A number of nature oriented activities are offered on the island, these include: Hiking, Trekking, River Bathing, Bird Watching, Whale watching, Scuba Diving, Botany Explorations, Mountain Biking and Kayaking Excursions showcase a picturesque slice of Dominica most people do not get to see.
The Carib territory is home to the Kalinago (carib) Indians who once ruled the entire Eastern Caribbean. Here you’ll discover original Carib craft, meet boat builders and hear stories and legends associated with sites such as L’Escalier Tete Chien and Pagua Rock.
Introducing the indigenous people of Dominica to the rest of the world is but a small contribution to the already growing effort by the Caribs themselves. Like a nation their culture has survived the test of time, which is a tribute to their steadfastness and resilience.
Throughout its history, the fertile land of Dominica has attracted settlers and e colonisers and has been the subject of the military and often bloody squabbles of European powers. At the time of Columbus’s visits in November 1493, the island was a stronghold of the Caribs from South America who were driving out the Arawaks. In 1627 the English took theoretical possession without settling, but by 1632 the island had become a de facto French colony; it remained so until 1759 when the English captured it. In 1660 the English and French agreed to leave the Caribs in undisturbed possession, but in fact French settlers went on arriving, bringing enslaved Africans with them. Dominica changed hands between the two European powers, passing back to France in 1778 and again to England in 1783. The French attempted to invade in 1795 and 1805 before eventually withdrawing, leaving Britain in possession.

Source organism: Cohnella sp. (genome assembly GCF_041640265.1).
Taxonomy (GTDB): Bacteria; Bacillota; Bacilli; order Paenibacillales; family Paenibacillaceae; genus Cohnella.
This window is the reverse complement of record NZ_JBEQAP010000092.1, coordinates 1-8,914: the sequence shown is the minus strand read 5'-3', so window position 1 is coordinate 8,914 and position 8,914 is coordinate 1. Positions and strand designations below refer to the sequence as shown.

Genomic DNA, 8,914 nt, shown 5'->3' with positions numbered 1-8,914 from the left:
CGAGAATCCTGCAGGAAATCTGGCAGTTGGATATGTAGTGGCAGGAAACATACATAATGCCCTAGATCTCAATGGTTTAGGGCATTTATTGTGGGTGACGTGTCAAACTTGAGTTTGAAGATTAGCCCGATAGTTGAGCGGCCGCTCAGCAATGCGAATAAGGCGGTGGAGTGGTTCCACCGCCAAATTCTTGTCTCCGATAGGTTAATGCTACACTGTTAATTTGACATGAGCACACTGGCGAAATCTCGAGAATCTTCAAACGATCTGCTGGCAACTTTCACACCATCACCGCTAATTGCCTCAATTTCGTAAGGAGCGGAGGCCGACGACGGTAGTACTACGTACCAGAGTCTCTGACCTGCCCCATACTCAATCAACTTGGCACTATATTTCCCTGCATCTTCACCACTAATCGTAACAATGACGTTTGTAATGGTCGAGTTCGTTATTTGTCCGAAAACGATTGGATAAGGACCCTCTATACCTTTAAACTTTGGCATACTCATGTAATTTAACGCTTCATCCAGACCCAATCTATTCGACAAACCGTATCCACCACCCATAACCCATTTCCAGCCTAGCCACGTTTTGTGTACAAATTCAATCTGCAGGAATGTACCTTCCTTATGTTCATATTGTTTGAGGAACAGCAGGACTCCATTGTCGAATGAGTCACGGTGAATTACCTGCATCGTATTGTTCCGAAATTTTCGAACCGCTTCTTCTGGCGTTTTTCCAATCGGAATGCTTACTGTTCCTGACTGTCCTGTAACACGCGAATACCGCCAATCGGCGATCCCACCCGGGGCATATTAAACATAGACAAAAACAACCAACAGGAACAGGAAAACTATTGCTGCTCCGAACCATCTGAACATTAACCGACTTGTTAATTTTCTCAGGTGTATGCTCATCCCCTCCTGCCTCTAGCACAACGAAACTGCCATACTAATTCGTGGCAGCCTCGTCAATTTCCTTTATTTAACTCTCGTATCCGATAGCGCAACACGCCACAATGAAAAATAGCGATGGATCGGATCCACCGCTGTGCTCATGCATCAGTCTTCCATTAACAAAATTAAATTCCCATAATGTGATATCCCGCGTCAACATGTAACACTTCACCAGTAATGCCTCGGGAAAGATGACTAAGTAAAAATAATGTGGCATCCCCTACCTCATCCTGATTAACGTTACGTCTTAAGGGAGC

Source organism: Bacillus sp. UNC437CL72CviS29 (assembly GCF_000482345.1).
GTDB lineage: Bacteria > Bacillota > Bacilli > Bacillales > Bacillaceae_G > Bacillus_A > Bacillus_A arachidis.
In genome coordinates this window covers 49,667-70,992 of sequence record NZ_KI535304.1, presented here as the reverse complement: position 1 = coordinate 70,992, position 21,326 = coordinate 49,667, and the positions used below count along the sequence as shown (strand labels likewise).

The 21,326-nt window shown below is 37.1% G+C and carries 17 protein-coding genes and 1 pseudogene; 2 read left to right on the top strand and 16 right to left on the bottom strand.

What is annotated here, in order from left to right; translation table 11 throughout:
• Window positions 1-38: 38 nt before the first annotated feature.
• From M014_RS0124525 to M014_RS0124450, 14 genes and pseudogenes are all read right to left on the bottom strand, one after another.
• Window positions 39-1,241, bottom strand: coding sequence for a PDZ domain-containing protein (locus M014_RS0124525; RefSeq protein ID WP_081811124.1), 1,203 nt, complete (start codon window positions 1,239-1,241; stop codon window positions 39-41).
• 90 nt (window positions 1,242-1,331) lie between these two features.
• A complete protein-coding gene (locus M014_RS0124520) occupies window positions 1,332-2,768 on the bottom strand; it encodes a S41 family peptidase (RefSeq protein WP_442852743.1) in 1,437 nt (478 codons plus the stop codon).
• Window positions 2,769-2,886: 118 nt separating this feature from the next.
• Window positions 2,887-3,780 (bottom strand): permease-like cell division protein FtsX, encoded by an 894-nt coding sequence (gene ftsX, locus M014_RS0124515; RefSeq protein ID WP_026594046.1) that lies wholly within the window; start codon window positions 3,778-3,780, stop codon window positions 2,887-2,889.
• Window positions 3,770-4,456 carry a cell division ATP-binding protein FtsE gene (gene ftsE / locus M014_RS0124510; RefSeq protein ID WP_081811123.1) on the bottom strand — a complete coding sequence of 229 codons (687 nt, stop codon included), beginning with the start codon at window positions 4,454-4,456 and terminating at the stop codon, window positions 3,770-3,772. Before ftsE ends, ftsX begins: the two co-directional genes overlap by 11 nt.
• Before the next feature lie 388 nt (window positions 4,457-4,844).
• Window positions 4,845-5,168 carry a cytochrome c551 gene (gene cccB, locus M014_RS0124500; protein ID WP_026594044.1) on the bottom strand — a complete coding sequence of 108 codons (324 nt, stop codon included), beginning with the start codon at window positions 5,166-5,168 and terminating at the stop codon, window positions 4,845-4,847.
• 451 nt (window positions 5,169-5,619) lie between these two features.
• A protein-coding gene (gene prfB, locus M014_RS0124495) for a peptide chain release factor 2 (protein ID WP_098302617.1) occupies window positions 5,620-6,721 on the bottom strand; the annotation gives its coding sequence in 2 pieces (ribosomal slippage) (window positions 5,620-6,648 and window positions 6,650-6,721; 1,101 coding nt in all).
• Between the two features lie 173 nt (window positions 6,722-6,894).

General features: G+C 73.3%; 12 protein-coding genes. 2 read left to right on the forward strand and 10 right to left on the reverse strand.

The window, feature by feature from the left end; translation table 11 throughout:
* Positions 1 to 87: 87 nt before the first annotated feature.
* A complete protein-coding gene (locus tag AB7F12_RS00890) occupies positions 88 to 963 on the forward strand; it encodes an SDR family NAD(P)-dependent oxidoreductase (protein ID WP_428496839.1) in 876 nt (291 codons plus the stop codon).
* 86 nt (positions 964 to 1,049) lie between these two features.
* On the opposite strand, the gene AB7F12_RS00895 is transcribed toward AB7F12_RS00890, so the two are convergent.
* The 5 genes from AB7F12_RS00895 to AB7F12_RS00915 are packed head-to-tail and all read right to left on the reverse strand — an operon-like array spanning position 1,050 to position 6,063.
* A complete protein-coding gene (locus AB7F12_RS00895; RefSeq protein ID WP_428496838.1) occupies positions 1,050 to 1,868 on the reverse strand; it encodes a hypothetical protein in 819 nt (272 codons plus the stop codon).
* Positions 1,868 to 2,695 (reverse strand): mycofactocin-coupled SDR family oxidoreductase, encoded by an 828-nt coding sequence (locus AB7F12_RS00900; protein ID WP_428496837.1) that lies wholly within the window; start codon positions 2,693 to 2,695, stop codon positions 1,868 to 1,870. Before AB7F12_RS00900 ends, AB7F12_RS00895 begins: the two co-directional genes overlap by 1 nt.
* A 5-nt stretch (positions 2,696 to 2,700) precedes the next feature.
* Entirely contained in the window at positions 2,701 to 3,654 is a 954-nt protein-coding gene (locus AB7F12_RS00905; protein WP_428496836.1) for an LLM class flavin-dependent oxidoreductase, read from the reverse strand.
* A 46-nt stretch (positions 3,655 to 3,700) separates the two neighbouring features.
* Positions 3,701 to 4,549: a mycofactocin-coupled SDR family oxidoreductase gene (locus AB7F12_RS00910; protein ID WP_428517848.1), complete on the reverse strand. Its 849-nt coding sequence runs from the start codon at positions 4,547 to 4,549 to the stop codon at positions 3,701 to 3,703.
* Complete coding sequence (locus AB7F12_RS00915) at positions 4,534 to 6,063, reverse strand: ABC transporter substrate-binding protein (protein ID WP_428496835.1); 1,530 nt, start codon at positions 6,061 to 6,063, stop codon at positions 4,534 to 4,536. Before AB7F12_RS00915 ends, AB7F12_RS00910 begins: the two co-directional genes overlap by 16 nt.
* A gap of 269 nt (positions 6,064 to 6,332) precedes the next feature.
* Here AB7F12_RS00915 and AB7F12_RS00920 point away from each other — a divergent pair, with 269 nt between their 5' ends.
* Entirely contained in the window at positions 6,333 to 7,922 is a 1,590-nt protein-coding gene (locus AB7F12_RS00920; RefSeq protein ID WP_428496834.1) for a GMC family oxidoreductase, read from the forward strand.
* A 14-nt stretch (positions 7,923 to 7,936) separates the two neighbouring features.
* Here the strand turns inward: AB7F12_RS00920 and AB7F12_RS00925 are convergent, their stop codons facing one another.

You could spend a month in Dominica and not see or do everything, so book with any of the tour operators on the island for an adventure you will always remember and check out some of these natural wonders.
Cabrits National Reserve, encompasses history and the natural environment, with an 800 acre marine reserve as well as a museum and ruins of colonial outposts.